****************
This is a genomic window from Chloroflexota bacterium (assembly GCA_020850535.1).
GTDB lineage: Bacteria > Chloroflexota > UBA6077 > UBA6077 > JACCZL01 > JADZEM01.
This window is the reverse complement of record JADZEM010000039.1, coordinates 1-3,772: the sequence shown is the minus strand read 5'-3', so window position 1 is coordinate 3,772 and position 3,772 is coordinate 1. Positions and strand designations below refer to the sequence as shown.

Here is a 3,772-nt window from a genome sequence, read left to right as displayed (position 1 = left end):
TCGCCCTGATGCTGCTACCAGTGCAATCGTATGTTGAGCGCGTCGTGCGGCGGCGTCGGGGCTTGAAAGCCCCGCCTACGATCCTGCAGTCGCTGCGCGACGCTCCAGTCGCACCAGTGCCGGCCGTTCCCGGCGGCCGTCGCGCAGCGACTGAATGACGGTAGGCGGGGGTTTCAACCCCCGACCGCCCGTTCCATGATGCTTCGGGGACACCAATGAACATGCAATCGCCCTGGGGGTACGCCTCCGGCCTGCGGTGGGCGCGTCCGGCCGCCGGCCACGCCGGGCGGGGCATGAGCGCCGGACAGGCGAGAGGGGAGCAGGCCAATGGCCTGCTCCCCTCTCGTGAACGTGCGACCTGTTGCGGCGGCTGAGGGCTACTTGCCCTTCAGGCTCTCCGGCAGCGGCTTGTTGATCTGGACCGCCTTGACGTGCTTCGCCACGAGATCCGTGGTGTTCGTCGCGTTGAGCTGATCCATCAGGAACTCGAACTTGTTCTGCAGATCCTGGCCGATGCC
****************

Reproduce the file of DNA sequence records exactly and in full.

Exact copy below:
This is a genomic window from Chloroflexota bacterium (assembly GCA_020850535.1).
GTDB lineage: Bacteria > Chloroflexota > UBA6077 > UBA6077 > JACCZL01 > JADZEM01.
This window is the reverse complement of record JADZEM010000039.1, coordinates 1-3,772: the sequence shown is the minus strand read 5'-3', so window position 1 is coordinate 3,772 and position 3,772 is coordinate 1. Positions and strand designations below refer to the sequence as shown.

Here is a 3,772-nt window from a genome sequence, read left to right as displayed (position 1 = left end):
TCGCCCTGATGCTGCTACCAGTGCAATCGTATGTTGAGCGCGTCGTGCGGCGGCGTCGGGGCTTGAAAGCCCCGCCTACGATCCTGCAGTCGCTGCGCGACGCTCCAGTCGCACCAGTGCCGGCCGTTCCCGGCGGCCGTCGCGCAGCGACTGAATGACGGTAGGCGGGGGTTTCAACCCCCGACCGCCCGTTCCATGATGCTTCGGGGACACCAATGAACATGCAATCGCCCTGGGGGTACGCCTCCGGCCTGCGGTGGGCGCGTCCGGCCGCCGGCCACGCCGGGCGGGGCATGAGCGCCGGACAGGCGAGAGGGGAGCAGGCCAATGGCCTGCTCCCCTCTCGTGAACGTGCGACCTGTTGCGGCGGCTGAGGGCTACTTGCCCTTCAGGCTCTCCGGCAGCGGCTTGTTGATCTGGACCGCCTTGACGTGCTTCGCCACGAGATCCGTGGTGTTCGTCGCGTTGAGCTGATCCATCAGGAACTCGAACTTGTTCTGCAGATCCTGGCCGATGCC